Do dogs have blood types like humans? Are all dog blood types the same?
The simple answer, believe it or not, is yes.
Dogs have different blood types, just like humans, except dog blood types are identified differently.
As a certified pet first aid instructor, I teach students how to identify different types of bleeding wounds and how to render pet first aid for each type of bleeding wound.
However, many pet parents are unaware that some wounds their dog sustains may require a blood transfusion, which is where dog blood typing comes into play.
In this post, you will learn how many dog blood types are there, the different dog blood types, the most common dog blood type, and how a dog’s blood is typed and identified.
This blog is about dog blood types.
What type of blood types do dogs have?
How Many Blood Types Do Dogs Have?
Typically, seven blood types (also listed and known as blood groups) are identified. Still, the number of blood types is growing because each dog inherits their blood type independently.
Like human blood types, dog blood types also have positive and negative markers.
What Kind of Blood Types Do Dogs Have?
The seven blood types found in the canine community are:
DEA 1.1, 1.2, 1.3
DEA 3 and 5
Dog Erythrocyte Antigen (DEA) is the protein in your dog’s red blood cells.
What is the Most Common Dog Blood Type?
DEA 1.1 negative blood is commonly found in Greyhounds, Boxers, Irish Wolfhounds, German Shepherds, Dobermans, and Pit Bulls.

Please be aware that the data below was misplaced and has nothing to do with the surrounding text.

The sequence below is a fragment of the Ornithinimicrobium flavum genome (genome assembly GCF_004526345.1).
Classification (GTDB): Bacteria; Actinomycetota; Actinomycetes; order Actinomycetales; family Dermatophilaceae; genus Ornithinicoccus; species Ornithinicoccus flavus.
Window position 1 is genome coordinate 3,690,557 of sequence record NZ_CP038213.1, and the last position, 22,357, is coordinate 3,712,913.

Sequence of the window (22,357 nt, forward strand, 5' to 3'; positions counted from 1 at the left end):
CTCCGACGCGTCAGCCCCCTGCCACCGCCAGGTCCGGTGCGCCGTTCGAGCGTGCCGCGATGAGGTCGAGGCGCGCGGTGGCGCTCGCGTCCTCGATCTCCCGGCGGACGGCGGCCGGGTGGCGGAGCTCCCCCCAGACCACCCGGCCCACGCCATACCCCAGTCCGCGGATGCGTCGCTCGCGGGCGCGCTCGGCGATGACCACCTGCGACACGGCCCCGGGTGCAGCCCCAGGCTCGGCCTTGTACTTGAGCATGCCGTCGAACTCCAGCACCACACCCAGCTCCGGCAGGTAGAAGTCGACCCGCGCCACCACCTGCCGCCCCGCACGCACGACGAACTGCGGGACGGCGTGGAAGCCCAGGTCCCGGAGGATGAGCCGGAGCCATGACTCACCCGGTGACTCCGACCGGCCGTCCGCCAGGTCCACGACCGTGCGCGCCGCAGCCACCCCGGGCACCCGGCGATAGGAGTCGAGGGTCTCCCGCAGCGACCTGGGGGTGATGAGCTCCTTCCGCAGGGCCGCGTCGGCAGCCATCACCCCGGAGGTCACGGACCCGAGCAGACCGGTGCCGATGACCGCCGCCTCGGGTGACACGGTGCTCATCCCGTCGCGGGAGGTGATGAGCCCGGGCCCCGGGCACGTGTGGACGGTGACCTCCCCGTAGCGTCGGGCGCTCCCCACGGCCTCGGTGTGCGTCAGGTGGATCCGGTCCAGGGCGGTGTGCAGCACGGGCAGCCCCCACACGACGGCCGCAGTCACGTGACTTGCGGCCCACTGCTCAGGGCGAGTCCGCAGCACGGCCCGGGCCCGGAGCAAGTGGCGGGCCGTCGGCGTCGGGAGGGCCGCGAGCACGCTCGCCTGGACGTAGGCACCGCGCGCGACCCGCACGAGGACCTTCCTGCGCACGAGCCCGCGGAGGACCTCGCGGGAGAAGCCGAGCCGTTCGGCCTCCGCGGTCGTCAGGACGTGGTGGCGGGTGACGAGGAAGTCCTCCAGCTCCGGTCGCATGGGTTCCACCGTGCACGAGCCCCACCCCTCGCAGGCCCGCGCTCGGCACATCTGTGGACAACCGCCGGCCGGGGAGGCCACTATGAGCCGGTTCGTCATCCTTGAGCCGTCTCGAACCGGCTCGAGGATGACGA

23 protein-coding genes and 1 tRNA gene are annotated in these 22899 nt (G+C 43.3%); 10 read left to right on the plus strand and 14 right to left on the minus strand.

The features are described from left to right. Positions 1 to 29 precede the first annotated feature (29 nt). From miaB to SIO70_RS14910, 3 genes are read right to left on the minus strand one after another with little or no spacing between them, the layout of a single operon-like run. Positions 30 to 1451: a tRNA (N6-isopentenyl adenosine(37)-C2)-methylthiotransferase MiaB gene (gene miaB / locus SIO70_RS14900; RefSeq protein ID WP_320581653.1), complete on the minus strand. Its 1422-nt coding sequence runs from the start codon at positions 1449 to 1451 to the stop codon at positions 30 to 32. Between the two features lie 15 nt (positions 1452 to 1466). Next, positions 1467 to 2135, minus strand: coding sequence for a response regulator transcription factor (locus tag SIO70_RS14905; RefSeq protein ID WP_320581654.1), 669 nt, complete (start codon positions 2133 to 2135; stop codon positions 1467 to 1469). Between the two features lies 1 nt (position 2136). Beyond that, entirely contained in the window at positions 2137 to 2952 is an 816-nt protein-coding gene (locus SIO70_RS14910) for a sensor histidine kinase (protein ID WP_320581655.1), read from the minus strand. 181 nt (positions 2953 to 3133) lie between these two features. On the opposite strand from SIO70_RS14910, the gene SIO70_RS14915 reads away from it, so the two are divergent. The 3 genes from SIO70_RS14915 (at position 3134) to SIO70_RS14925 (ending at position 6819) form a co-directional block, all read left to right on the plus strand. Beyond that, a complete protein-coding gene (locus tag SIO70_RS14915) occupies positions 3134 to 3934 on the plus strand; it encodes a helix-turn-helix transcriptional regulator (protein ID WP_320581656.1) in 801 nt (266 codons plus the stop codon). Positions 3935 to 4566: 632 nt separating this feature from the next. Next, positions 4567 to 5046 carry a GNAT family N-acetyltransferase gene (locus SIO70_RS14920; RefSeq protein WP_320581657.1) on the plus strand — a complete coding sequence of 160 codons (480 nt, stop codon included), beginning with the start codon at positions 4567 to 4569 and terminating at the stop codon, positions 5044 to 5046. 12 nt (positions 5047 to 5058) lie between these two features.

DEA 1.1 positive blood is commonly found in Golden Retrievers and Labradors.
Still, suppose a dog is found to only have the DEA 4 red blood cell protein.
In that case, they are considered universal blood donors and eligible to donate blood to help a dog needing a blood transfusion.
As a “universal blood donor,” your dog can safely give and donate their blood to any dog, even if that dog has a different blood type.
How Are Blood Types Identified in Dogs?
A small amount of blood is screened and tested to identify a dog’s blood type and which blood group your dog’s blood antigens belong to.
This small sample of blood measures and determines the presence or absence of specific antigens (proteins and sugars) on the membranes of red blood cells.
Do I Need Learn My Dog’s Blood Type?
Generally speaking, there is no need to learn your dog’s blood type.
Still, there’s no harm in asking your vet if they offer blood typing for your general information to document or to satisfy your curiosity.
However, there are some circumstances where it is recommended to know your dog’s blood type due to an increased risk of needing a blood transfusion.
Staying on top of your dog’s health is essential for any dog parent, including learning about your dog’s blood type under particular circumstances.